Miller Grove High has overtaken Milton as Georgia’s best hope for a mythical national championship this season in high school basketball.
Miller Grove is the two-time defending Class AAAA state champion and coming off the biggest non-playoff achievement in the DeKalb program’s history. Last weekend, Miller Grove won the championship at the Beach Ball Classic in Myrtle Beach, S.C., — generally considered the nation’s second-best holiday tournament.
“With the size and depth that Miller Grove has … gosh, it wouldn’t surprise me –if they continue playing the way they have — if they ended up as the mythical national champions,” Columbia High coach Phil McCrary said.
The Beach Ball Classic put Miller Grove on the map, if they weren’t there already. The Wolverines began to turn heads nearly a month ago when they pulled off a 71-61 upset over Milton, leading by as many as 24 points in the second half. It was the first loss for Milton, which began the season ranked No. 1 in several national polls.
The Wolverines have propelled in polls, reaching as high as No. 3 in USA Today. Coach Sharman White isn’t ready to make any grand proclamations but is appreciative of recognition.
“Our goals were to start out this season and see how far we could go nationally … but we didn’t say anything about any mythical national championships,” White said.
“We just want to see how far we can go and try to achieve more than we did last year. So far, so good, but we’ve got a long ways to go with a tough schedule ahead.”
Miller Grove’s 12-0 start hasn’t been as easy as it would appear. Brandon Morris made a shot at the buzzer to escape with a 66-64 win over Columbia. Twice at Beach Ball Classic, Miller Grove had to pull out victories in overtime.
“No, I didn’t see them being 12-0 … I figured they would have one loss — and that would be to us,” McCrary said with a laugh. Columbia, the defending Class AAA champion, blew a 6-point lead in the final 1:09 of regulation.
“The only way I can explain is that we go out on the court every game expecting to win,” Morris said. “There are great expectations on us because of the past two years and we want to meet them. Or, well, beat them.”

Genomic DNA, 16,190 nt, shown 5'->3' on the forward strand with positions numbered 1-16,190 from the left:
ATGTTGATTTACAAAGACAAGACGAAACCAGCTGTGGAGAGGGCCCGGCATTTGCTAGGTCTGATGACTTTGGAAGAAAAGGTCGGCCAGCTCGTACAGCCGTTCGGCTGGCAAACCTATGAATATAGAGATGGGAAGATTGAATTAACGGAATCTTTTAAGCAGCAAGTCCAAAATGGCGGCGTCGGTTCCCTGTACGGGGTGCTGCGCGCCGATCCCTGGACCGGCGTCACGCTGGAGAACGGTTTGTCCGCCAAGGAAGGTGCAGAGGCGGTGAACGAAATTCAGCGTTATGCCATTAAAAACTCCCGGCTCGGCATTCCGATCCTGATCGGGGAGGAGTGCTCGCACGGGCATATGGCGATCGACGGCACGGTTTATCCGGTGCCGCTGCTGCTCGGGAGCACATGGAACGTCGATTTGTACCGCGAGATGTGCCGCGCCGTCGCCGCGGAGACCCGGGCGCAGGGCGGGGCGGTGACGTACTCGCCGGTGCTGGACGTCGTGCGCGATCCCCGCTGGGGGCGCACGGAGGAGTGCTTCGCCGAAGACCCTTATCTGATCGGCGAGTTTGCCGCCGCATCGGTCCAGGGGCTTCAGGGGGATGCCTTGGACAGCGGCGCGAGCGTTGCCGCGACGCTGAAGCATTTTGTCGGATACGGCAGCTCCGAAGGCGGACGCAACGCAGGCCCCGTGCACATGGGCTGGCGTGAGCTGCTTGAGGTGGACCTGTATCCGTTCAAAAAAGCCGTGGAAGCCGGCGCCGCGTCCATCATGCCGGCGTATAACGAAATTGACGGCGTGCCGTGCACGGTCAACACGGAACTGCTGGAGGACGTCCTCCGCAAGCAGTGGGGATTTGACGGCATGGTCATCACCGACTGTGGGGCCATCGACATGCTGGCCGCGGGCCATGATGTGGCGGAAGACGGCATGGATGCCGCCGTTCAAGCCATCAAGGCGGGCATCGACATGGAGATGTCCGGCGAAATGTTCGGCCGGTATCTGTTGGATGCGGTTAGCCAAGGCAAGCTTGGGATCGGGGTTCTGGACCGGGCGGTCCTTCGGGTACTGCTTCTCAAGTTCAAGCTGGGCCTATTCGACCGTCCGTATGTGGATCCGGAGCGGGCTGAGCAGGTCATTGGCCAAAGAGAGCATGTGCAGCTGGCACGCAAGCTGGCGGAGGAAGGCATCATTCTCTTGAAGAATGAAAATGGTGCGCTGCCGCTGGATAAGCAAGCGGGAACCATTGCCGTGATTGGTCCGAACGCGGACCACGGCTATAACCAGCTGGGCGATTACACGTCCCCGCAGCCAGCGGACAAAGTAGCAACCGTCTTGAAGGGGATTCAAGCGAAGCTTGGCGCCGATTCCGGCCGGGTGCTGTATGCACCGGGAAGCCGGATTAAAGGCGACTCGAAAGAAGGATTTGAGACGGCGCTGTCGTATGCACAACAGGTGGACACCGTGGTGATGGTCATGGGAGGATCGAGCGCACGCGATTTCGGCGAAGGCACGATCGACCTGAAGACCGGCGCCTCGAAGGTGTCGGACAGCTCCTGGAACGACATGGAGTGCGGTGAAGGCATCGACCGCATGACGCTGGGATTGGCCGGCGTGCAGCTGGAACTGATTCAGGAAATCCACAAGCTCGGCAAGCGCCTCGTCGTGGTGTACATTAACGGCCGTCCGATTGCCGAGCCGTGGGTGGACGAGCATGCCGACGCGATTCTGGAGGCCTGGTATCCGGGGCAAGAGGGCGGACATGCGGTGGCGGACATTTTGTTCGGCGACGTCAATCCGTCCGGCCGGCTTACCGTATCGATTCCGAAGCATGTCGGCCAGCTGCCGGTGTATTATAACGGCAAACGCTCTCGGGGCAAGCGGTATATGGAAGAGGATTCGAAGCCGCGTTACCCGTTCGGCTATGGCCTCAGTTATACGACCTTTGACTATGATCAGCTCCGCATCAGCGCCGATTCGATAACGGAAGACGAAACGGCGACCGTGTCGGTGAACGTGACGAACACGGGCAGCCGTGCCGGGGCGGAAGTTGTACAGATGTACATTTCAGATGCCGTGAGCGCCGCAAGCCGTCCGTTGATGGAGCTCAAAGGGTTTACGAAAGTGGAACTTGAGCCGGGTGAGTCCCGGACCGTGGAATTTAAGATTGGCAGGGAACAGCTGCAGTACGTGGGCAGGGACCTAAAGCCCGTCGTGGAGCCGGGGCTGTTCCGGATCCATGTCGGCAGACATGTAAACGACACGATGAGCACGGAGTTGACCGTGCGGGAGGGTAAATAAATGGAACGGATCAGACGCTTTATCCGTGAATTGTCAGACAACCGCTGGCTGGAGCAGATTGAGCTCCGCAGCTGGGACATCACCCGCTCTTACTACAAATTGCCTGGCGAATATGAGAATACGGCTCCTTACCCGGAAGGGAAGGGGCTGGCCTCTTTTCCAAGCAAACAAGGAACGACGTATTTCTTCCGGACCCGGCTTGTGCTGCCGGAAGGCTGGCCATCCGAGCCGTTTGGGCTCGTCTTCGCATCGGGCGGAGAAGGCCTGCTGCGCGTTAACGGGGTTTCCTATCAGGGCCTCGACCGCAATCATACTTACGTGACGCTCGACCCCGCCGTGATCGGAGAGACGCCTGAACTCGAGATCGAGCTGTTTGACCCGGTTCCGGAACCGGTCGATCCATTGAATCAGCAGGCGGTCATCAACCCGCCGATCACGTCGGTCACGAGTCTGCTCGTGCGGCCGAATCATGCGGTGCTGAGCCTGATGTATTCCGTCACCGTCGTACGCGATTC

Miller Grove’s stellar start looked even more impressive after the holidays. Columbia went on to win the Arby’s Classic, while Milton finished as runner-up at the City of Palms — considered the No. 1 holiday tournament.
Some people look at Miller Grove as a one-man team with Tony Parker, the U.S. Junior Olympian who is nearly impossible to stop in the post area. He had 61 rebounds over a three-game stretch in the Beach Ball Classic, including a career-high 27 in the semifinals. The 6-foot-8, 270-pound Parker averages 19 points and 16 rebounds.
“I will put it this way — Tony takes up a lot of space in the middle,” McCrary said. “Let’s say that Tony is the engine of that team. But you’ve got to have the pistons and sparkplugs — the other players — all running on the same cylinders for that engine to be able to move. He has the right pieces around him.”
Miller Grove has a frontline that is the envy of many colleges. Parker is surrounded on both sides by 6-7 forwards Henry Brooks and Brandon Morris. Brooks had 20 points in the Beach Ball Classic championship when defenders collapsed on Parker, while Morris has superior athleticism, winning the tournament’s slam-dunk contest.
Shooting guard Davante Provost is responsible for defending the opposing team’s top scorer, while point guard Thomas Marshall may be most underrated at his position in Georgia, according to his coach. Miller Grove goes 9-10 players deep on the bench, and at least six team members have either been offered or are under consideration for major-college scholarships.
Miller Grove’s early success has led many to ask this question: How does this group compare to the past two title teams?
“This team has more experience than the other teams because many of these players were part of those championship runs,” White said. “As far as talent, this group ranks up there. That team two years ago had some great ones on it.
“The thing about this year’s group is because they’ve been in the program, they have benefitted from the success of those [former] players laying down the foundation. They know about the hard work expected out of them on a year-round basis to be successful, and that’s give them an edge.”